Ethical considerations: ethical approval for the study was obtained from the Research and Ethics Committee of Enugu State Ministry of Health, Enugu state, Nigeria. We obtained a written informed consent from the respondents before questionnaire administration. The participants were assured by the researchers that participation in the study was voluntary and that information obtained for the study will be treated anonymously and confidentially.

 

 

Results Up    Down

The mean age of the respondents was 41.6 ± 12.5 years. There were 168 (52.5%) male, 74.7% of the respondents were married, 20.5% (65) had more than four children, 94.1% were Christians, 69.7% had attained tertiary education and 57.8% were self-employed (Table 1). All the respondents were aware of COVID-19 pandemic and the major source of their information on COVID-19 were television 94.7%, friends 81.9%, social media 80.3%, radio 72.2% and family members 67.2%. The least common sources of information for them were market 19.4% and town criers (4.7%). The most common symptoms of COVID-19 the respondents were aware of were fever (85.0%), sneezing (79.1%), dry cough (76.9%) and difficulty in breathing (63.7%). Overall, 80.0% (256) of the respondents had good knowledge about COVID-19, none of the socio-demographic characteristics examined was found to be associated with having good knowledge of the COVID-19 (Table 2).

 

The use of preventive measures (non-pharmaceutical interventions NPI) among respondents was observed to be generally poor among the respondents. Only 41.6% (133) had good practice of preventive measures among respondents (Table 3). The most common NPI practiced among the respondents were use of alcohol hand sanitizer (86.6%), physical distancing (85.6%), washing of hands with soap and water (81.6%) and disinfecting frequently touched surfaces (80.9%). The NPIs the respondents practiced poorly were use of face mask (33.8%) and avoidance of crowded areas (47.2%, Table 3) Education, employment status and having good knowledge of COVID-19 were found to be associated with good practice of preventive measures against COVID-19 among the participants (Table 4), however when modelled to remove the possible effect of confounder, having good knowledge (aOR:3.2; 95% CI: 1.65 - 6.05) and attaining secondary education or less (aOR:2; 95%CI: 1.10-3.13) were the only predictors of good practice of preventive measures. Those who had good knowledge of the disease were 3.2 times higher odds of having good practice of the preventive measures compared to those with poor knowledge of the disease. Those who have secondary education or less had twice higher odds of practicing good preventive measures compared to those that had attained tertiary education (Table 5).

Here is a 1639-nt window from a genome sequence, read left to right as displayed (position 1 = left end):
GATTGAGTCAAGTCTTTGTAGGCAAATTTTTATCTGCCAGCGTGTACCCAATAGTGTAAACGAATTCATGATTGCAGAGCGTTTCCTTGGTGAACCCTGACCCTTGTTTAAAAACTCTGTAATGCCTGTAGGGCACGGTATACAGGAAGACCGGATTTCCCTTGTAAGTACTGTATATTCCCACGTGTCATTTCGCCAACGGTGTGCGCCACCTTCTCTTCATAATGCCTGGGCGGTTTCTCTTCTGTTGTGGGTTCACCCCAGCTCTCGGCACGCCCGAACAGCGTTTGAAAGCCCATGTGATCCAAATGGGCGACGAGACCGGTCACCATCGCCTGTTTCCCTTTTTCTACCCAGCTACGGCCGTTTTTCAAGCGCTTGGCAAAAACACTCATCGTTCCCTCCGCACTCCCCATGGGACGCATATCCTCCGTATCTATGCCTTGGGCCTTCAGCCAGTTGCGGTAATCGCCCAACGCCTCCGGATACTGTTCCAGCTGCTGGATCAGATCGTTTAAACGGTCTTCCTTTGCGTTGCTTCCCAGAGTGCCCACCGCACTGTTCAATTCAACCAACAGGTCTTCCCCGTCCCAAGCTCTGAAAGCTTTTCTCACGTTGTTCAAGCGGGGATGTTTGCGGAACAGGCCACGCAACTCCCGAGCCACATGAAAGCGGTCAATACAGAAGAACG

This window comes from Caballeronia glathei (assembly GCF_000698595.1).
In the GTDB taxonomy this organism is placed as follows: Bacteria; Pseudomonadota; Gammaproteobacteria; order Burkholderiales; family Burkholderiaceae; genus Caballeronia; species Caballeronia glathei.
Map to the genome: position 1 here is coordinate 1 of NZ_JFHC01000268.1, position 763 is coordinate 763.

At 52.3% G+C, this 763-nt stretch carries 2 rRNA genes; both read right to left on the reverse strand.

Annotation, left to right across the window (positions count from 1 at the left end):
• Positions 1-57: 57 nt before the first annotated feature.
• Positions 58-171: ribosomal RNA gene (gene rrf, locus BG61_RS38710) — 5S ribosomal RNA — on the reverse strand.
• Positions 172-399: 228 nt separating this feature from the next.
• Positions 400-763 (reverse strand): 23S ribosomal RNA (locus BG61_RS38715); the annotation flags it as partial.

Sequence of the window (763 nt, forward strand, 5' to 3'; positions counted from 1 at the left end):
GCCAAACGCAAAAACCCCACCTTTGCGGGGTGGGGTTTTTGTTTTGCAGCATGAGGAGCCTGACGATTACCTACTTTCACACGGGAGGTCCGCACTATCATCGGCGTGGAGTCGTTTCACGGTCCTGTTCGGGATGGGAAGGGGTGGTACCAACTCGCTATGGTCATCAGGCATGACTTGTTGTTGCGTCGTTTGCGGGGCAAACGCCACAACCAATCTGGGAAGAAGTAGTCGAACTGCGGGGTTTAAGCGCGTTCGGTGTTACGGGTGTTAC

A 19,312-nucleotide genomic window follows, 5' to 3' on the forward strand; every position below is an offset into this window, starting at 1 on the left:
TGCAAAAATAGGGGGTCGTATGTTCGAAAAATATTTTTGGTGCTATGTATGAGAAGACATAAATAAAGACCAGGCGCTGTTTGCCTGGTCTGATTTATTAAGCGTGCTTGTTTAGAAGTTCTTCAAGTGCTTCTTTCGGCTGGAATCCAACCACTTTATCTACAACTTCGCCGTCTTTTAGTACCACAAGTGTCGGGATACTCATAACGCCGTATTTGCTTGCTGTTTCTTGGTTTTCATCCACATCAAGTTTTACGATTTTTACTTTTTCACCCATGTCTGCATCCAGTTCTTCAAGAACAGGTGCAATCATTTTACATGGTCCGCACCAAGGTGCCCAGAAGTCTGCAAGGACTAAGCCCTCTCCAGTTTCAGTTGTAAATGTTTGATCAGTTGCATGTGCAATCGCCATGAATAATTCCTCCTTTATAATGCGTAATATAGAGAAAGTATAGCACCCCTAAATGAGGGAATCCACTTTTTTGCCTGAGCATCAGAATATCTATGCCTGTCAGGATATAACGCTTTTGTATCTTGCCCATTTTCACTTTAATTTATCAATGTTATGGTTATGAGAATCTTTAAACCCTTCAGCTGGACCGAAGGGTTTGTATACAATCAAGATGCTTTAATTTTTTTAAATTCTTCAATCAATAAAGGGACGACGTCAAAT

Discussion Up    Down

We found that the heads of households in Enugu metropolis were all aware of the COVID-19 disease. This is good and signifies that the awareness creation effort of the government and the various public health agencies had yielded some result. Awareness and good perception has been reported as a good predictor of proper preventive measures to infectious disease [8]. The main sources of the information about the diseases were found to be the news media and social media. The finding was similar to an earlier study which reported that high proportion of the respondents sourced their information from social media [9,10]. The use of traditional means of information dissemination was not popular among this population. This could be due to the high proportion of well-educated people among the respondents and the metropolitan nature of the study population.